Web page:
Telling the Women’s Story

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Combine two key outdoor industry organizers, mix in the growing purchasing power of women and you get The Women’s Story, a cycling and outdoor media event, with a splash of fashion. I headed out to New Jersey to see what was new in the world of women’s outdoors gear.

Throughout the day attendees from multiple media backgrounds had the opportunity to experience and learn about different outdoor activities: yoga, hiking, biking, stand-up paddleboarding and fly fishing to name a few.

You might be wondering, why is this important? What does it matter if someone from Good Housekeeping or BUST magazine had the opportunity to ride a bike, or try fly-fishing? Wait for it… the outdoor industry is starting to see a surge of women trying (and falling in love with) outdoor activities, thus buying more within the industry.

What’s even better is the impact from women’s purchasing feedback is doing and the growth of women working within the industry is having. Actual women designing and deciding what women who ride bikes might like?! Crazy talk.

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Within the bicycle industry we are seeing more women’s-specific bikes, accessories, shoes and apparel. We are also seeing an uptick in women who have a passion for cycling pursuing other activities like bikepacking, fishing, camping, canoeing, mountain biking and more. The reverse is true as well, many women who’ve been lifelong hikers or trail runners are beginning to key into cycling and related activities.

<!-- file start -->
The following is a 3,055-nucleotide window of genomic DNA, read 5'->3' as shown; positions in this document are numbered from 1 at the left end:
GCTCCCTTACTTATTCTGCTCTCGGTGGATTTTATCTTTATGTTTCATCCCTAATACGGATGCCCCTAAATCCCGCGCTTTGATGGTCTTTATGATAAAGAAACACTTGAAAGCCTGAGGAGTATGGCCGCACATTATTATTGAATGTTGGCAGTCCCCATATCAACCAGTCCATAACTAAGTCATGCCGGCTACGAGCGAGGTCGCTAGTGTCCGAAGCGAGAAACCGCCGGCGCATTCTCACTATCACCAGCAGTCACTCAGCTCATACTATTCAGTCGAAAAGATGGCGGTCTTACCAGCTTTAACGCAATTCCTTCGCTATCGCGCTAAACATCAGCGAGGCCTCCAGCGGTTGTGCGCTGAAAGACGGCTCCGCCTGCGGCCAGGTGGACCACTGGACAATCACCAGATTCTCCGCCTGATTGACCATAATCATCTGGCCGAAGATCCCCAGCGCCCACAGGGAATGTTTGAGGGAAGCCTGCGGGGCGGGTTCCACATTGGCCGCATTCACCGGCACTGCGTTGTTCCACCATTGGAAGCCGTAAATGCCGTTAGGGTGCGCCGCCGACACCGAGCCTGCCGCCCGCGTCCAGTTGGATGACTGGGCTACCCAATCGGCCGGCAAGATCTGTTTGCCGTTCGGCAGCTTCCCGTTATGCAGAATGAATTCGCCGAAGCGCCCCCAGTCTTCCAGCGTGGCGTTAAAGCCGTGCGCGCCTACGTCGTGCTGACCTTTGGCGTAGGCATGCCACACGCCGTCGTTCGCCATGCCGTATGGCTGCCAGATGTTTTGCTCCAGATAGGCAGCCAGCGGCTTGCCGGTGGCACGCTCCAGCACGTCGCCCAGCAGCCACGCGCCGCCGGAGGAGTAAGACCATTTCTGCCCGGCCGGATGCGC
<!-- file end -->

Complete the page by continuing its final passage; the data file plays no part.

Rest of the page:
The media attendees’ at The Women’s Story had the chance to try some of these activities first hand. I saw quite a few ladies step out of their comfort zones, try something new and smile at the end (I tried fly fishing for the first time and actually kind of enjoyed it… Don’t tell my husband!). I’d like to think that all the smiles were from pure joy, and the exhilaration of being turned on to something new, not because the activity was over and they were happy to have survived.

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In the end, events like The Women’s Story (despite being media only) are a good thing. They show that the outdoor industry is taking note of the growing women’s presence and are willing to allocate some time and money to it, which, in the end, means more (and better) activity-specific gear for all of us ladies in the (hopefully) not to distant future.

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